Bipolar News

March 5, 2005

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Dartmouth students seeking counseling encounter 4-week wait

University Wire; 3/3/2005; Rebekah Rombom

(The Dartmouth) (U-WIRE) HANOVER, N.H. -- At the mental health screening session sponsored this fall by Dick's House, the health center at Dartmouth College, counseling representatives escorted a senior female, who wished to remain anonymous, to the appointment station after notifying her that she might suffer from bipolar disorder, she said.

They recommended she schedule an appointment immediately, but when she tried, the earliest available meeting was at the beginning of Winter term.

She is not alone. Students are waiting in line for three to four weeks to see a therapist at Dick's House, according to Mark Reed, director of counseling and human services.

While there is an on-call staff member who is available to see students in emergency situations, those seeking counseling for non-urgent issues must often wait up to four weeks for an appointment.

After the fall screening session, the student waited anxiously through winter break to learn of her final diagnosis -- she was not bipolar.

Due to the overwhelming number of students looking for appointments, the counseling center has been trying to augment their eight-member staff, but Reed said the College's budget has not yet allowed for such additions, forcing students to consider local off-campus therapists.

In addition to one-on-one therapy, the counseling and human development website lists 20 different support groups as options for students who desire ongoing support for certain issues, but only three of those groups -- the ones that deal with drugs and alcohol, eating disorders and students returning to campus after leave terms -- are currently meeting.

Reed attributed the waiting period for appointments to an increase in students seeking counseling services.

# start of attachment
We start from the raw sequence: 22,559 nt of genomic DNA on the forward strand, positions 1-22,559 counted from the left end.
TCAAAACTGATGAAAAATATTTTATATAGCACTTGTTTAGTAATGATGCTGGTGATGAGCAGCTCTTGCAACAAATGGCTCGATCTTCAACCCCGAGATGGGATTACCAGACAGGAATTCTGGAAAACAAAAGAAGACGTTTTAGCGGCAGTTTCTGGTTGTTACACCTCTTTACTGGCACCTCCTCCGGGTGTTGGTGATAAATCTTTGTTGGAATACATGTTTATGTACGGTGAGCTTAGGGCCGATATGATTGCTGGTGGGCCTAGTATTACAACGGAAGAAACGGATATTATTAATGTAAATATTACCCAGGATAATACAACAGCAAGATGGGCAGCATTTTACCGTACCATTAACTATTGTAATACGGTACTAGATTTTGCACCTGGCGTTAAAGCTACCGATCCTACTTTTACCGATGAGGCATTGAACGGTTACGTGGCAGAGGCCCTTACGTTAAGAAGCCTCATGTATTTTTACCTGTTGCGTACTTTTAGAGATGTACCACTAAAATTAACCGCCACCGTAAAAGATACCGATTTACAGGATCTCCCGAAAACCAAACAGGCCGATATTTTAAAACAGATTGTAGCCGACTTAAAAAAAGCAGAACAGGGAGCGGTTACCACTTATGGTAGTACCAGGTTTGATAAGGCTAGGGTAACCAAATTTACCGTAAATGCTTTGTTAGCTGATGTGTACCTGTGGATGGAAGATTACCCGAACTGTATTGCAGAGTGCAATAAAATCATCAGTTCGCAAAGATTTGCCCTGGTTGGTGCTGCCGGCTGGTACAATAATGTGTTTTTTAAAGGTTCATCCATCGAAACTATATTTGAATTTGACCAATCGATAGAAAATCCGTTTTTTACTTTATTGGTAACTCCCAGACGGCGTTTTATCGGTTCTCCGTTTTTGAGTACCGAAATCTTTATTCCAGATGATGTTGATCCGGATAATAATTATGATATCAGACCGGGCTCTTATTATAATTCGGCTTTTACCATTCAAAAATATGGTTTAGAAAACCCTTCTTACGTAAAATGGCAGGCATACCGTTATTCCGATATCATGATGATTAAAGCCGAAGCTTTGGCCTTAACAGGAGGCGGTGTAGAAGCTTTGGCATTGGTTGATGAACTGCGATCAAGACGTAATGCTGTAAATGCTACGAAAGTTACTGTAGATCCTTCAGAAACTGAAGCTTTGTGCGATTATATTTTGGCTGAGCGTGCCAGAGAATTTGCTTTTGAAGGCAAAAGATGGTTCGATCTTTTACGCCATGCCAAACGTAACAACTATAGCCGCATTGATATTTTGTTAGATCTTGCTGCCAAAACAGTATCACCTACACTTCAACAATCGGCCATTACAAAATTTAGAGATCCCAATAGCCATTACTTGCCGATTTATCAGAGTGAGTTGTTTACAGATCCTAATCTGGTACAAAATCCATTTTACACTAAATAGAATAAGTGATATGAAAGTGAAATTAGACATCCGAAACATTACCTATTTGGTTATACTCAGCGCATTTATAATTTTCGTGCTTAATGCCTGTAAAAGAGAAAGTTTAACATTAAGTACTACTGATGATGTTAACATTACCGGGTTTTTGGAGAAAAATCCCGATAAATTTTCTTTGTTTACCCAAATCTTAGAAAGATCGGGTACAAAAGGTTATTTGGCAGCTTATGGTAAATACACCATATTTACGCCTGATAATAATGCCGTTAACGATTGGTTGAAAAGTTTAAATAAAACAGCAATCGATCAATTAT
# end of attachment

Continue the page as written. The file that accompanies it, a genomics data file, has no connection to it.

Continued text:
"We've had to change the way we do our practice," he said. "Twenty years ago, we had enough staff."

A combination of national and local trends has led to the swell in student patients, Reed said. In the last academic year, 994 students, a quarter of whom are on some type of psychiatric medication, made 6,000 visits to Dick's House.

According to Reed, students whose mental illnesses may have prevented them from being accepted to an institution like Dartmouth years ago are now seeking treatment earlier, enabling them to stay on track academically and gain entrance to prestigious colleges and universities. This population of students now requires treatment while on campus.

Students, however, may also simply be dealing with increasingly taxing lifestyles.

"I think it's just stressful to be a young person nowadays -- more stressful than it used to be. I think students are coming into college having lived a stressful life for a long time before they come here," Reed said.

He also cited Dartmouth's intense 10-week terms as a reason that students might be under more pressure.

Another senior said she had to wait through a third of this term to see a counselor.

"I called on Jan. 28 and didn't get an appointment until Feb. 16. It was really frustrating because I was in a pressing situation, and while seeing someone three weeks later did help to some extent, the counseling center really wasn't there in my time of need," she said.

Reed said he is glad to see more Dartmouth students seeking counseling but acknowledged the amount of time students have to wait for an appointment is too long.

"My first priority is to help with this waitlist," he said. "I'm not happy, and I agree with the students who are pretty upset."

Reed said he is aware of the problem faced by students who have pressing issues that Dick's House might not consider emergencies.

"I would like to have the waiting list smaller, and we're taking steps to decrease it," Reed said. "Part of this is a problem of Dartmouth's own success in being supportive of issues of mental illness and counseling. With all that success we've created a problem, where students who would like to make use of these services have to wait three to four weeks. In a short 10-week term, it's too long."

(C) 2005 The Dartmouth via U-WIRE

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